Lebanese terror group Hezbollah criticized the head of the Maronite Christian Church, Lebanese cardinal Bechara Rai, for visiting Israel as part of the group of religious figures accompanying Pope Francis during his tour of the region last week. The cardinal was also blasted for meeting and praying with exiled fighters of the South Lebanese Army while on the visit.

We dot not want “Israeli agents among us,” said Hezbollah MP Ali Meqdad.

“Some people went to occupied Palestine to convince [Israeli] agents who withdrew with the Israeli enemy in 2000 to come back to Lebanon, and their response was that they have become Israeli citizens now and do not want either the Lebanese or Arab identity,” Meqdad was quoted by Lebanon’s Daily Star as saying.

“The resistance was very careful after liberation and it did not take revenge or hold any of the agents or their families accountable but left things up to the judiciary,” he said.

Cardinal Bechara Rai, head of the Maronite Catholic Church, center, visits a church in Jaffa, a mixed Jewish and Arab neighborhood in Tel Aviv, Israel, Monday, May 26, 2014.  (photo credit: AP Photo/Sebastian Scheiner)

Cardinal Bechara Rai, head of the Maronite Catholic Church, center, visits a church in Jaffa, a mixed Jewish and Arab neighborhood in Tel Aviv, Israel, Monday, May 26, 2014. (photo credit: AP Photo/Sebastian Scheiner)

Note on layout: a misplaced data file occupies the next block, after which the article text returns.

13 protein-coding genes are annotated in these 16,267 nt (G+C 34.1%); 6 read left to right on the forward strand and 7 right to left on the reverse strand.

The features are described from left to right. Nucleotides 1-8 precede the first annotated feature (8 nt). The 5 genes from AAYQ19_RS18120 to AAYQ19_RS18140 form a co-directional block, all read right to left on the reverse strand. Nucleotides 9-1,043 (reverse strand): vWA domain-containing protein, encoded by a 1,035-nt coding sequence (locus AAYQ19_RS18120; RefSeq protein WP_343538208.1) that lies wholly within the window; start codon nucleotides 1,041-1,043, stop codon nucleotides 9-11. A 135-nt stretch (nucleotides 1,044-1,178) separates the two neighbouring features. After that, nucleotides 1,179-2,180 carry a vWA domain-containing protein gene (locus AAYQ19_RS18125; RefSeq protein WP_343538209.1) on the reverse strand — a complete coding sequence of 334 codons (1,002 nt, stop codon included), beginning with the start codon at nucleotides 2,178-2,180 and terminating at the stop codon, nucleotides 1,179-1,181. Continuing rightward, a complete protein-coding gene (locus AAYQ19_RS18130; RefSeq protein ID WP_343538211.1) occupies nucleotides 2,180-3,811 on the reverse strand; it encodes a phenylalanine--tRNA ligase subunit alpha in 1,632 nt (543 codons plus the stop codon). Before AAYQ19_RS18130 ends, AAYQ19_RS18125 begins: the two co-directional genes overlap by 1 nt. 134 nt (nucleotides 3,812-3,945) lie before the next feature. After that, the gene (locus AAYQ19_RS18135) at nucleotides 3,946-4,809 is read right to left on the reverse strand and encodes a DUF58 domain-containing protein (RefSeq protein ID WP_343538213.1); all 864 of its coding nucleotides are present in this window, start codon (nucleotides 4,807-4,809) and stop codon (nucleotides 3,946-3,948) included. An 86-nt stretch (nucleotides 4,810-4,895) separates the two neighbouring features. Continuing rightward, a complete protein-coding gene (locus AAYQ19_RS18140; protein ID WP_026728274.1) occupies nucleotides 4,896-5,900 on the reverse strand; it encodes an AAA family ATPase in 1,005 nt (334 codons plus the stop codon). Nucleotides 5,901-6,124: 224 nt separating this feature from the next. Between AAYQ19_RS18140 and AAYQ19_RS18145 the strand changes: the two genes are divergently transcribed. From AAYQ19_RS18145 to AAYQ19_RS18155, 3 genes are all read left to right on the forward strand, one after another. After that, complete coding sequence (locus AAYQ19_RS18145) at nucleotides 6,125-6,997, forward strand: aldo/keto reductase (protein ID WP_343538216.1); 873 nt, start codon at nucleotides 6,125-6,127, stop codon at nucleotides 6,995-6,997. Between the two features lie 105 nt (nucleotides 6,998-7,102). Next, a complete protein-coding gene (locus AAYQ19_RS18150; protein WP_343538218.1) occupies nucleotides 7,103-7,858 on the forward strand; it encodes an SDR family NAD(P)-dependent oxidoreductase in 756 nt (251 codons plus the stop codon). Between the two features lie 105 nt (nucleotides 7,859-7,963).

“We tell those who are preparing a draft law or a proposal to bring back those agents who betrayed the country … We do not want Israeli agents among us here in Lebanon,” Meqdad added.

“We suffered enough from them during the occupation. They are not even proud of their Lebanese citizenship and we are not proud to call them Lebanese,” Meqdad said.

Trained, financed and armed by Israel, the Christian South Lebanon Army (SLA) battled Palestinians and Hezbollah fighters during the Israeli occupation of southern Lebanon.

Many SLA veterans feel they have been abandoned by Israeli authorities in their adopted home, often working in low-paying factory, restaurant or cleaning jobs, but unable to return home for fear of retribution from Hezbollah and others who considered them traitors.

Lebanon remains technically at war with Israel and bans its citizens from entering the Jewish state.

But Maronite clergy are permitted to travel to Israel to minister to the estimated 10,000 faithful there.

Rai’s visit made him the first Lebanese religious leader to set foot in Jerusalem since Israel captured its traditionally Arab eastern sector in the 1967 Six-Day War.

AFP contributed to this report.